If there is one constant Corporate America can depend on, it is "change". The drivers of change--workforce needs, costs and, most importantly, competition. Change is difficult for everyone, especially at the business aspect. The increasing responsibilities of Chief Financial Officers (CFO's) and Chief Executive Officers (CEO's) require us to look beyond the normal responsibilities and consider how the forces behind these driving changes are shaping each. Lately we are seeing that companies are looking at hiring or transferring CFO's into CEO positions. But the question we ask ourselves is "do CFO's have the insight and foresight to handle the position?"
It has been common practice for the CFO to be an accountant by trade, primarily because the financial aspects of the position were such an integral part of their responsibilities. Now we are finding that business are not focusing on the accounting function as much as they used to. "The CFO provides the critical business, financial, and administrative support, as well as professional guidance."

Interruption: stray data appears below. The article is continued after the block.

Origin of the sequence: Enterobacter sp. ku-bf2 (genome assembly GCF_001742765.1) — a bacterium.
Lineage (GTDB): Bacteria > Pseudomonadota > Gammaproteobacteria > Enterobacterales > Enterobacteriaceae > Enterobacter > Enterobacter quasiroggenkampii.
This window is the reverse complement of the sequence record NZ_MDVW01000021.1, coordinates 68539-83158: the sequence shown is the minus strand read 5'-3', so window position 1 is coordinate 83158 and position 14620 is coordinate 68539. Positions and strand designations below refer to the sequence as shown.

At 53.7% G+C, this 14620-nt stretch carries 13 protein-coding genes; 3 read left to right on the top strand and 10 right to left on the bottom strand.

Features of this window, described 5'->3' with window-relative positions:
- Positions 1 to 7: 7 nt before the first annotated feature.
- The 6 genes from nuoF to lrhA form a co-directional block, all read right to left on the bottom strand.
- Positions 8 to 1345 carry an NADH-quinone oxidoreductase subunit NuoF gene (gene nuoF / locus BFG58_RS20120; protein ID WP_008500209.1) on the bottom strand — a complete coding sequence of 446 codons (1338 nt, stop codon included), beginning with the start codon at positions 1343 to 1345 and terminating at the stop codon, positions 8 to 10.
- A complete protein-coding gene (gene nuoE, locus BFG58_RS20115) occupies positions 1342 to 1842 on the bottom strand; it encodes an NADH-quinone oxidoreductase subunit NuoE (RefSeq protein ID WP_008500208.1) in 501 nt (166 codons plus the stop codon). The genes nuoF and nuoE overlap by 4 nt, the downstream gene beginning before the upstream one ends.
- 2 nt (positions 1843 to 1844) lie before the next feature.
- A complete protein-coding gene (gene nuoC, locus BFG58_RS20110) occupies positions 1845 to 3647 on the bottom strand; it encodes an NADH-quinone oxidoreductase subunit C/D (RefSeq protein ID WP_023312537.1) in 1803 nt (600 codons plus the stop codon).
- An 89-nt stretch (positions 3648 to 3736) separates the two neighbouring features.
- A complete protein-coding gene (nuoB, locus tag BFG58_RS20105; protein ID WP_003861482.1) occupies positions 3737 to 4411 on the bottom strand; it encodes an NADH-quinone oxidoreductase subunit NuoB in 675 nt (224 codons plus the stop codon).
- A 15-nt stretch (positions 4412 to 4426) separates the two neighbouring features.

(West) Companies want CFO's who become CEO's "to know more about production than many of them have know in the past." (Picker)
The most common problem is that accountant, or "bean counters", focus on bottom line numbers. Such was the problem when GM CEO Roger Smith (a former CFO) saw high hourly wages as a primary financial problem and decided to go fully automated. (Picker) This decision in turn cost the company even more in the long run. As you can see here, being "cost-conscious" can have its advantages and disadvantages. But not knowing about all aspects of the business in question can leave the company in ruin.
This is not to say that all CFO's cannot turn a company around to be a Fortune 500 contender. When Wayne Calloway became PepsiCo's president almost 15 years...